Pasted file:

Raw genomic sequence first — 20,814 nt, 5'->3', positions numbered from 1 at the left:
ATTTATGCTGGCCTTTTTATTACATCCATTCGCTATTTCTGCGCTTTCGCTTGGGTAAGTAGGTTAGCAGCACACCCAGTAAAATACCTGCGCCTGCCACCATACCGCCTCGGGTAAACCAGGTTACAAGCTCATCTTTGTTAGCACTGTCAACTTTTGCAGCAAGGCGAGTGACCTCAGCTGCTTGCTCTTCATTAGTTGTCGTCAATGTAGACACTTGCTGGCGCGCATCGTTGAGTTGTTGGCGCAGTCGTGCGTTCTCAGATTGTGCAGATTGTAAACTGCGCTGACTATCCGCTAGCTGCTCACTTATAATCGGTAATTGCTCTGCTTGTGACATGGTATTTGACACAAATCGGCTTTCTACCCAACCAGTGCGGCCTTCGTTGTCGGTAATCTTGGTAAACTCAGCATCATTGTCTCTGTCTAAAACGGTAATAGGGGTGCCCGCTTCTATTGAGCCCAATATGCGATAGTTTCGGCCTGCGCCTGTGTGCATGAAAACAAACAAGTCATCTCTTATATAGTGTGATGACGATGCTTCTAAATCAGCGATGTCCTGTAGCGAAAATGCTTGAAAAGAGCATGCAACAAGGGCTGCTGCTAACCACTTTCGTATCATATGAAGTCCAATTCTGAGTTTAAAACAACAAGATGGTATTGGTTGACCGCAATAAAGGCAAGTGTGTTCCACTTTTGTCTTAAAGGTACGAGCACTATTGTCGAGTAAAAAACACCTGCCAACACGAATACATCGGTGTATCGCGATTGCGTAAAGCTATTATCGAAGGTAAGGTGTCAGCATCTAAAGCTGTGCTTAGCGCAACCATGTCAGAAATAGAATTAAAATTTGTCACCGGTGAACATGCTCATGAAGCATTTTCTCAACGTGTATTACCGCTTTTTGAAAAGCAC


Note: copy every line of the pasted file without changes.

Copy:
Raw genomic sequence first — 20,814 nt, 5'->3', positions numbered from 1 at the left:
ATTTATGCTGGCCTTTTTATTACATCCATTCGCTATTTCTGCGCTTTCGCTTGGGTAAGTAGGTTAGCAGCACACCCAGTAAAATACCTGCGCCTGCCACCATACCGCCTCGGGTAAACCAGGTTACAAGCTCATCTTTGTTAGCACTGTCAACTTTTGCAGCAAGGCGAGTGACCTCAGCTGCTTGCTCTTCATTAGTTGTCGTCAATGTAGACACTTGCTGGCGCGCATCGTTGAGTTGTTGGCGCAGTCGTGCGTTCTCAGATTGTGCAGATTGTAAACTGCGCTGACTATCCGCTAGCTGCTCACTTATAATCGGTAATTGCTCTGCTTGTGACATGGTATTTGACACAAATCGGCTTTCTACCCAACCAGTGCGGCCTTCGTTGTCGGTAATCTTGGTAAACTCAGCATCATTGTCTCTGTCTAAAACGGTAATAGGGGTGCCCGCTTCTATTGAGCCCAATATGCGATAGTTTCGGCCTGCGCCTGTGTGCATGAAAACAAACAAGTCATCTCTTATATAGTGTGATGACGATGCTTCTAAATCAGCGATGTCCTGTAGCGAAAATGCTTGAAAAGAGCATGCAACAAGGGCTGCTGCTAACCACTTTCGTATCATATGAAGTCCAATTCTGAGTTTAAAACAACAAGATGGTATTGGTTGACCGCAATAAAGGCAAGTGTGTTCCACTTTTGTCTTAAAGGTACGAGCACTATTGTCGAGTAAAAAACACCTGCCAACACGAATACATCGGTGTATCGCGATTGCGTAAAGCTATTATCGAAGGTAAGGTGTCAGCATCTAAAGCTGTGCTTAGCGCAACCATGTCAGAAATAGAATTAAAATTTGTCACCGGTGAACATGCTCATGAAGCATTTTCTCAACGTGTATTACCGCTTTTTGAAAAGCAC